Season 2020 may prove to be the end of an era of Shaw family involvement with the departure of Rhyce Shaw as the senior coach at North Melbourne, and the departure of younger brother Heath Shaw as a player at Greater Western Sydney.
With footy finally back, I took full advantage watching most games throughout the weekend, here are five of my biggest takeaways from Round 2.
1.A compromised Brownlow?
With shortened quarters it was obvious players weren’t going to accumulate the same stats, however the drop off has been enormous.
In the 19 games that have been played so far this season, only on seven occasions has a player had 30 or more disposals, this means that averaging anything close to 30 this year will be a tough ask.
So does this mean the Brownlow medallist will have an asterisk next to their name?
Not necessarily as every player this season is under the same restrictions, however when compared to any other season the numbers will look out of place. But with midfielders unable to rack up their normal stats does this give an opportunity for a different position to win it?
If Brodie Grundy or Max Gawn are able to replicate their normal numbers then it would be hard to argue against them being in contention for the Brownlow, or if a forward is able to kick around the 60 goal mark then would they also have a shot?
Hypothetically what is more impressive, star midfielders putting up what would normally be conceived as average to good stats or a ruckman/forward still being able to have the same output despite 20 per cent less game time?
2.Raise the age?
During the long break from Round 1 to Round 2 one of the biggest debates was if the draft age should be raised. Why this is even a debate puzzles me.
‘If it ain’t broke don’t fix it’ is a golden philosophy that the AFL needs to follow more – often because my god was this round proof that the draft age doesn’t need to be raised.
At only 18 years old, Matt Rowell cleaned up on the weekend with 26 disposals at 80 per cent efficiency, two goals and six score involvements.
To do this against a mediocre side would be impressive, to put these numbers up against a premiership contender with one of if not the best midfields in the competition is out of this world.
To put it into prospective Rowell outplayed Norm Smith medallist Luke Shuey, 2018 best and fairest winner Elliot Yeo, and All Australian midfielders Tim Kelly and Andrew Gaff.
Along with Rowell, 2019 rising star winner Sam Walsh didn’t look at all to be out of place last season. So why is raising the draft age even in question?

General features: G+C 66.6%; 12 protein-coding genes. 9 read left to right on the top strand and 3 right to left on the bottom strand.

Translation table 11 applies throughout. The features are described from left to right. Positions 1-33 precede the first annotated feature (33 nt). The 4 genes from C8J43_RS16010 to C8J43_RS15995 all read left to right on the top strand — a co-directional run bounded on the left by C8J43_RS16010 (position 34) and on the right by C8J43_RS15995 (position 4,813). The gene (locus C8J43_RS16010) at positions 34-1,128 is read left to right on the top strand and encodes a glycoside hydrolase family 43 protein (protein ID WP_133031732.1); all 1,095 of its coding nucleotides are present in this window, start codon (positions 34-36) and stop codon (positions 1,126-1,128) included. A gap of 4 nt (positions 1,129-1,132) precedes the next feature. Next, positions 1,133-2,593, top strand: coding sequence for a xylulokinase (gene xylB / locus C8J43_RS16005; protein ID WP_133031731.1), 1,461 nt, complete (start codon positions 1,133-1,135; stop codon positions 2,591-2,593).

3.Cameron Zurhaar deserves more attention
During North Melbourne’s Round 2 clash with GWS, Zurhaar was commanding in the forward line, reaching the same levels as Jordan De Goey and Dustin Martin do when they go forward.
Yesterday Zurhaar may have only collected 11 disposals however in his limited chances he was able to have seven score involvements along with three of his own goals. He was also running at 81 per cent disposal efficiency and managed to draw four free kicks.
Originally picked number 11 in the 2016 rookie draft, Zurhaar is already shaping up to be one of the best out the entire draft class, and having only recently turned 22, Zurhaar will be one for the future.
However it is time for the media to pay him more respect. Realistically if he was playing for a Richmond or Collingwood he would be talked about at least on a weekly basis, and now North Melbourne are putting up the results it’s only fair Zurhaar gets some attention.
4.It’s about (extra) time for a change
After waiting for months on end for footy to return we were promised a mouth-watering clash between two heavyweight teams. Although the game overall didn’t deliver exactly what we were expecting at least there was a dramatic ending, albeit an extremely anticlimactic one.
Just by the flat expressions from players on both teams it’s clear that no one likes a draw, so why hasn’t the AFL added extra time into every game?
All that’s required would be two five-minute halves where each side swaps ends (in order to be fair with match conditions) and suddenly you get a result. If after extra time the scores are still level then have the game be a draw much like what the NRL does.
This at least gives the teams a chance to break the tie, along with ten more minutes of exciting football for fans to enjoying.
5.Fake crowd, real distraction
As bad as it sounded when the idea of using fake crowd noises was first raised, the results in my opinion were successful.
Unlike Round 1 the fake noises really make you forget about the emptiness of the grounds and also add to the intensity of the close games.
Of course like everything in life it wasn’t without its faults.
For starters a crowd cheering at the end of a draw is just something that will never happen unless you’re watching a soccer match, so why Channel 7 decided to raise the volume of the fake crowd at the end of the Tigers versus Pies game is beyond me.
To make it easier the fake crowd doesn’t need to be as authentic as a real crowd, meaning every time a tackle is made the audio really doesn’t need to be raised.
The fake crowd noises would best be used as a flat line sound in the background in order to distract viewers from the empty stands, with the occasional raise for goals and in the last two minutes in close games, much like what real crowds do.